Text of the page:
Price Family Properties is addressing the lack of affordable housing downtown with a new project.
PFP is planning to convert the long-vacant and roughly century-old Oil Capitol Building into 47 units ranging from about 550 to 600 square feet, company President Jackie Price Johannsen said. Monthly rents will equate to about $1.10 per square foot, or in the $605 to $660 vicinity, she said.
“At (the soon-to-be completed) 111 Lofts, we built the nine, three-bedroom, almost 2,800-square-foot apartments and are renting all nine of those,” Johannsen said. “That was $4,000 a month, no problem at all. We have a wait list.
“We’ve built for the more expensive demographic. Now, we’re trying to build and provide housing options for lower-income opportunities.”
The Oil Capitol redevelopment, 507 S. Main St., will feature apartments on floors two through seven. They are expected to be completed in eight months to a year, said Stuart Price, PFP chairman. A brewery, Eerie Abbey Ales, is moving into a 4,000-square-foot space on the first floor in a month or two, he said.
The Main Street redevelopment follows other downtown multifamily efforts linked to Price: the Transok Building, 111 Lofts (69 units) and the Adams Building, which PFP purchased and sold to it to Rose Rock Development Partners, which is converting it into apartments and a restaurant.
“The real heroes in the world are the ones who turn the lights on in the morning, get the bakery fired up, get the taxi cabs moving,” Price said. “We are excited to provide affordable housing to the people who are running our economy and allow them to have a safe and quality place to live.”
The building started as the Ketchum Hotel about 100 years ago — a Tulsa World ad said the hotel was “thrown open to the public” in 1916 — and it was later taken over by a life insurance company, which changed its name to the Bradford Hotel, according to newspaper archives.
American Airlines purchased it from the life insurance company in 1946 and converted it into a flight attendant training center, selling the building later to the Warren Employees Pension Trust. A renovation to the structure was completed in the mid-1970s.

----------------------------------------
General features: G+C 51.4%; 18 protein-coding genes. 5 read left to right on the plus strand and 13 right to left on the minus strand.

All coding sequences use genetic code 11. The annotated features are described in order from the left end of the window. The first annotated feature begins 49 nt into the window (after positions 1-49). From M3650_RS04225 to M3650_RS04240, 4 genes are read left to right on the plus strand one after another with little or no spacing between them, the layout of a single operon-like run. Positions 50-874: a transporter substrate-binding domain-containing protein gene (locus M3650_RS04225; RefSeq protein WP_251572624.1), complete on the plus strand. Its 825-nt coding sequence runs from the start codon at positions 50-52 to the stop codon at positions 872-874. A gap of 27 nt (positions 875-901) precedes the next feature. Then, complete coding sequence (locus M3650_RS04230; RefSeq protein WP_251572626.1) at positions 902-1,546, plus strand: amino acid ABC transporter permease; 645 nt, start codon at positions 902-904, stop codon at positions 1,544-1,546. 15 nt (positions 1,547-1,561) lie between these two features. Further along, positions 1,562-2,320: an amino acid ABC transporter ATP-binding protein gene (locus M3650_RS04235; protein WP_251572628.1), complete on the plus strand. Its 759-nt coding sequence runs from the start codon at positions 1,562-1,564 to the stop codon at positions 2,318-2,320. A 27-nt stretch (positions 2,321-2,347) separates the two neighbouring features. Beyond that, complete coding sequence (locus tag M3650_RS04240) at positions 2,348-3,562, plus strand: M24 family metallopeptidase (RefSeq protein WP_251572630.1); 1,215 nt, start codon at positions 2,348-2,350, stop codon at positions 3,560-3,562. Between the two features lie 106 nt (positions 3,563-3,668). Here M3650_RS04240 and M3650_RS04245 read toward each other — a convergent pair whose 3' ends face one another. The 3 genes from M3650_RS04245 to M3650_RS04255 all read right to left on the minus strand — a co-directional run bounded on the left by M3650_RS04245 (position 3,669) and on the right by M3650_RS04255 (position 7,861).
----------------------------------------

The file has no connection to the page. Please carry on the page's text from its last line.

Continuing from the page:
Downtowners most likely remember the Oil Capitol Building as the former home of Impressions restaurant, which operated on the first floor from 2002-11.
“To have a successful downtown, you need all types of people living there, not just people who can afford $4,000-a-month apartments,” Johannsen said. “We need to have the people who are running our buildings, people who are working at the bar, people who are working at the energy companies. Everybody needs to have an opportunity to live downtown. In our portfolio, that’s the next step.”
Local developer Bob Jack told the Tulsa Development Authority several years ago that folks making $25,000-$40,000 annually can’t even afford a $1,000-per-month apartment, adding that affordability should be the motivation for multifamily projects downtown.
Johannsen led two members of the Tulsa World on a brief tour of the property Wednesday.
“The beauty of the building is that we’re going from completely empty floors, so they been able to make it so that every inch of that 500 square feet is extremely usable and efficient in the best way ever,” she said. “We’re seeing that people aren’t cooking (at home) as much.
“So we’re making smaller kitchens and more open space in the kitchens, having floating shelves instead of upper cabinets. It’s the look that the millennials living there want, minimal.”